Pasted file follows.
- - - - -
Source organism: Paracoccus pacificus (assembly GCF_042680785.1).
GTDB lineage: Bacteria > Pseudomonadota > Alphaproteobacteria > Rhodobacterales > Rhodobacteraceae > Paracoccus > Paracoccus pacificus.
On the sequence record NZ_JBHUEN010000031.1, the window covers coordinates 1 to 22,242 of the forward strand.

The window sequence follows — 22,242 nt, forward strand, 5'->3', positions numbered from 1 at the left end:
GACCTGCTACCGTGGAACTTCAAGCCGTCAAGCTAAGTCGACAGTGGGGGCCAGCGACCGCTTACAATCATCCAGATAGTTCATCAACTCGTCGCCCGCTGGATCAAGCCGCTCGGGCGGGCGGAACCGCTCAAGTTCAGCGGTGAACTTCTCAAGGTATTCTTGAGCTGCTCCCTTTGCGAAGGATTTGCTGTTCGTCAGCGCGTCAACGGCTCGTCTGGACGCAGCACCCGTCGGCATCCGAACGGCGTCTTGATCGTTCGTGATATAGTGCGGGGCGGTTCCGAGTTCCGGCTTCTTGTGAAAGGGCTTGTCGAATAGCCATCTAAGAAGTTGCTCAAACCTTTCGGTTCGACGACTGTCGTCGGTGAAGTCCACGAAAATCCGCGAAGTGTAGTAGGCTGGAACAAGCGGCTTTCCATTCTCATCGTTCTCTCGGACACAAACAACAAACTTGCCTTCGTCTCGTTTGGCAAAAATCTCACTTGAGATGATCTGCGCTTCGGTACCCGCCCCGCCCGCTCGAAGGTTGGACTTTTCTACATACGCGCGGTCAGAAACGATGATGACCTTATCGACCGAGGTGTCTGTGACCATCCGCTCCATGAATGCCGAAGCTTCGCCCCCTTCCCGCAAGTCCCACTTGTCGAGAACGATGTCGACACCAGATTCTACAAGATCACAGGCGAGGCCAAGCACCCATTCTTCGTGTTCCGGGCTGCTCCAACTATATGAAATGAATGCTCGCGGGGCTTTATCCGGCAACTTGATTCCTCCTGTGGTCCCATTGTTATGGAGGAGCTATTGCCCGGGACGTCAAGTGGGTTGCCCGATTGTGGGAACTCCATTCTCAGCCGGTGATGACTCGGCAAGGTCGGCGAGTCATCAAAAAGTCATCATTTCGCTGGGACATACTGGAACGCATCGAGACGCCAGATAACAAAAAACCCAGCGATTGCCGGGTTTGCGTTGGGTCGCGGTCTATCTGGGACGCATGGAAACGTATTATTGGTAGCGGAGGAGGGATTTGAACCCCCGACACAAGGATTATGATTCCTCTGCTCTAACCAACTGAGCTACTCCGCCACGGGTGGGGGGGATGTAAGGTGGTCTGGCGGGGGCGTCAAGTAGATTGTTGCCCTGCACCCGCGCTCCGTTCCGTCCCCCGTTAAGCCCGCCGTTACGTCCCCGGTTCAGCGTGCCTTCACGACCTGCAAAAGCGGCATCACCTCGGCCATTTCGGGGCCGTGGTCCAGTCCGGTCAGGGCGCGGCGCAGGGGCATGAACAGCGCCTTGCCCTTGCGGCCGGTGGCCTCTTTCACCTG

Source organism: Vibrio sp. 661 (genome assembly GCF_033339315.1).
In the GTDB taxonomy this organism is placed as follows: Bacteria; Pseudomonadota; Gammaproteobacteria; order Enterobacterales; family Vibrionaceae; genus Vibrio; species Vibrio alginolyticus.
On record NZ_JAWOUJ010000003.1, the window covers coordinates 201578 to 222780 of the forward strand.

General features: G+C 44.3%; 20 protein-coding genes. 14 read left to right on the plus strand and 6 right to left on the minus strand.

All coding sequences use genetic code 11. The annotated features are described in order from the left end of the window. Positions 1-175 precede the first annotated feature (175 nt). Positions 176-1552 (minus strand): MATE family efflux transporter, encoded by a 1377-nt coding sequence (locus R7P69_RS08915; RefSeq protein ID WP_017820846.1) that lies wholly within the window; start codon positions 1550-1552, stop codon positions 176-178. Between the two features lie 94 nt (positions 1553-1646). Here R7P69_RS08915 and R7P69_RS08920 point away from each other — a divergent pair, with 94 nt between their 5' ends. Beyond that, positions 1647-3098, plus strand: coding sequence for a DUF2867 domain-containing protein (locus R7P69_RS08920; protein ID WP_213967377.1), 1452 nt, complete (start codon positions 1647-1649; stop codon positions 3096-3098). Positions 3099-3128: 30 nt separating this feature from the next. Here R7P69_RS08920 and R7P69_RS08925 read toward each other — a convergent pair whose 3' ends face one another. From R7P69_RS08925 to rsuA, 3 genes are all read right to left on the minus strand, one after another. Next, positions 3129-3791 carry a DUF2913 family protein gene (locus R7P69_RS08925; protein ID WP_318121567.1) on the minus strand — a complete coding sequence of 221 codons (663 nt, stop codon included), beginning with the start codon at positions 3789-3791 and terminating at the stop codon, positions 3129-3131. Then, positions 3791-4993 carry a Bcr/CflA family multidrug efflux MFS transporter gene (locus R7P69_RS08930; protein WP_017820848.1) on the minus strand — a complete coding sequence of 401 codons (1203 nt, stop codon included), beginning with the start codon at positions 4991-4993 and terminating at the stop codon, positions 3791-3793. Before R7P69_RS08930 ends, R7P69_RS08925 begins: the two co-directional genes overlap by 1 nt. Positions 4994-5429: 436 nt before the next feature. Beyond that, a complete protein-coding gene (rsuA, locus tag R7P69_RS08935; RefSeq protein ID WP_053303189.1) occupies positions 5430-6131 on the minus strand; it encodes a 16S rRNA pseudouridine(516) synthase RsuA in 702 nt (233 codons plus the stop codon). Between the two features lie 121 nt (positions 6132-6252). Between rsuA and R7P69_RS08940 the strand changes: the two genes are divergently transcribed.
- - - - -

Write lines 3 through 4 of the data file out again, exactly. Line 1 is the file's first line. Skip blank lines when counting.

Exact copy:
On the sequence record NZ_JBHUEN010000031.1, the window covers coordinates 1 to 22,242 of the forward strand.

The window sequence follows — 22,242 nt, forward strand, 5'->3', positions numbered from 1 at the left end: